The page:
A Microcosm of Segregated Education

This week, while reading the court transcript of the Mendez v. Westminster the importance of studying the segregation in Topeka became more apparent. The separate schooling of Mexican American students in Southern California started as an effort to teach English to parents that could not speak English; the idea was that the children would learn English at school and go home and teach their parents English. But in 1910, the Mexican Revolution forced Mexican citizens to move to the United States, the underlying discriminatory sentiments of segregated education became apparent. Additionally, when the United States began fighting in World War II the foreign policy of the US both reflected and affected the domestic landscape of ethnicity and race. In his article “Richard Kiuger’s Simple Justice: Race, Class, and United States Imperialism,” Gilbert G. Gonzalez, a professor at the University of California Irvine, explores the way Imperialism reinforced the discrimination of minorities in the United States.

Gonzalo Mendez

So how does Topeka fit into all of this? Well Topeka’s segregation became a miniature version of the complicated mess in the Southwest. Since Topeka could segregate all of it’s Latino students into one school — the historic Branner Annex school — it’s easier to track the evolution of this one school through the years. The effect of the Mexican Revolution, World War II, and the “Americanization” movement were all concentrated on one school. Furthermore, the Mexican population in Topeka and Kansas was very different from the populations in the Southwest. Unlike the states on the southwest border of the US, Kansas was not originally part of Mexico so this was the first state where a large immigrant population moved to. Unlike immigrants in California or Texas who were surrounded by Spanish roots in city names and street names (San Diego, Santa Ana, Santa Monica, Los Angeles), immigrants in Kansas confronted truly foreign names like Dodge City, Garden City, and Topeka. Ultimately what happened in Topeka, Kansas was a naturally formed laboratory experiment where Latinos fell into the turbulent and perpetually changing American landscape.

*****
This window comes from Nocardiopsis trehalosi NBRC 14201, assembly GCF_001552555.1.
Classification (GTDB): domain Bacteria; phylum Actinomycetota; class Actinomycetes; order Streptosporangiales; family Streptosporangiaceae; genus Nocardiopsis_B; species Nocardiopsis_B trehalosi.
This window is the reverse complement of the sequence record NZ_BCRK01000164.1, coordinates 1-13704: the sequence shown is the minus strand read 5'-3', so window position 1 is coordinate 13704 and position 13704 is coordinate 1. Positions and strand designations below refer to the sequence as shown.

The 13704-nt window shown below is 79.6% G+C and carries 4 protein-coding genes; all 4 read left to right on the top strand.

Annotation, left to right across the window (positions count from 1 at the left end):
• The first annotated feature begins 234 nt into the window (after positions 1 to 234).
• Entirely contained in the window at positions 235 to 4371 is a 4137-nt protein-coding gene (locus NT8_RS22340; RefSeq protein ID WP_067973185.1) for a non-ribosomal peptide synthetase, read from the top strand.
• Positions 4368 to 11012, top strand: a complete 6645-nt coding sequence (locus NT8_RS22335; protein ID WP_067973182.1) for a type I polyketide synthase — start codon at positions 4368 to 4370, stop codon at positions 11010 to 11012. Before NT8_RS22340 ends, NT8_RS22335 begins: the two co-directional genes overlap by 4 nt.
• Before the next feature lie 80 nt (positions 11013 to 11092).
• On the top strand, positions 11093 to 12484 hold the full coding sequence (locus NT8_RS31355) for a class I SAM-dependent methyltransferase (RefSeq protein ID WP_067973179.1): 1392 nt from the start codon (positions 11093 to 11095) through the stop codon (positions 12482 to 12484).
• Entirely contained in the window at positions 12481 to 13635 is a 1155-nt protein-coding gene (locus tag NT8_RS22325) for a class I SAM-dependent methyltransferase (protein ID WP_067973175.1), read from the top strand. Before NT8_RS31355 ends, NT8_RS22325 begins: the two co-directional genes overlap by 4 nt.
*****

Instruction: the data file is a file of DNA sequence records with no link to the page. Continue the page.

Old Mexico

Update on the film screening event

We are proceeding to advertise about the Latino Film Series at the end of July. We have secured a total of five speakers for the events. Virginia Espino will have a Q&A for the first week’s film. And Kansas House of Representative members John Alcala, Louise Ruiz, Valdenia Winn, and Ponka-We Victors will hold a panel discussion on the state of ethnic studies in Kansas after the second week’s film. Looking forward to this event.



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